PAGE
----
February 28, 2024

9 Types of Alternative Investments

You’ve likely heard about the need to diversify your portfolio. But have you ever considered that you might be able to do so by investing in wine? How about vintage cars? Or baseball cards?

An alternative investment is defined as an investment in any asset class excluding capital stocks, bonds, and cash.

While in the past alternative investing was generally only for institutional or high net worth individuals, alternative investing has become feasible to retail investors via alternative funds. However, based on an individual’s objectives and risk tolerance, their unique characteristics may not be suitable for all investors. In this article, we’ll explore more about 9 types of alternative investments, including:

  1. Real Estate
  2. Private Equity & Venture Capital
  3. Fine Art & Collectibles
  4. Commodities
  5. Digital Assets
  6. Hedge Funds
  7. Managed Futures
  8. Derivative Contracts & Structured Products
  9. Peer-to-Peer Lending

Real Estate

There are many ways to invest in real estate, which is the world’s biggest asset class. This includes investing in physical property or properties, property-based securities, real estate investment trusts (REITs), real estate mutual funds, and real estate crowdfunding platforms.

Private Equity & Venture Capital

Private equity is categorized as a capital investment made into a private company (a company not listed on a public stock exchange). Venture capital is one subset of this type of alternative investment, which focuses on startup companies and early stage investing. Growth capital can help more mature companies restructure or expand. Buyouts can also be a subset, where a company is purchased outright.

fine art alternative investment

Fine Art & Collectibles

Though it may be perceived as a hobby, investing in rare wines, vintage cars, coins, old toys, stamps, sports cards, and entertainment memorabilia is considered alternative investing. Investments in collectibles are made in hopes that the value of the physical item will appreciate over time as the related party (artist, athlete, movie star) becomes more historic. Collectibles are generally thought of as a high risk asset class, as improper care can lead to potential destruction of the physical asset. Collectibles are also considered rather illiquid, as they can be difficult to sell.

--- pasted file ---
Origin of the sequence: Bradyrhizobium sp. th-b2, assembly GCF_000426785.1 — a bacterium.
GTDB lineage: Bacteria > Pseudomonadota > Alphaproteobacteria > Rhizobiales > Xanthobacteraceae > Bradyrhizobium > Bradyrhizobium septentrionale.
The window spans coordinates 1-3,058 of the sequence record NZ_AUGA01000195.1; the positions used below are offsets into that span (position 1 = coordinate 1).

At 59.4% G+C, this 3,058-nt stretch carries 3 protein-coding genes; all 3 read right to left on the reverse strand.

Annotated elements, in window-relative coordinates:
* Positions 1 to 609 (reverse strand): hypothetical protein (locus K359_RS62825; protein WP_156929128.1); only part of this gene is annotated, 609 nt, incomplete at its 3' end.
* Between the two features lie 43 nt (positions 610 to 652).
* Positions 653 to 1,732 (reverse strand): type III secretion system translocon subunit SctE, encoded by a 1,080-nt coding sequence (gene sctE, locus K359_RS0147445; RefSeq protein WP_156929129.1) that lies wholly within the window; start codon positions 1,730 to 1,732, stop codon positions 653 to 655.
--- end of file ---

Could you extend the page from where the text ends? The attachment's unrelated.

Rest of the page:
Commodities are tangible assets such as agricultural products, oil, natural gas, and precious and industrial metals. Owning these natural resources has long been considered a hedge against inflation, as they’re not sensitive to public equity markets. The value of commodities rises and falls in line with supply and demand. Higher demand leads to investor profits.

Digital Assets

Digital asset investing is recognized as an alternative investment since it is outside of the traditional scope of stocks and bonds. Digital asset investing has the potential to provide capital appreciation and/or passive income due to staking rewards.

To learn more about how trading psychology has the potential to impact digital asset investing, please check out our recent blog, “10 Behavioral Finance Biases in Cryptocurrency.”

Hedge Funds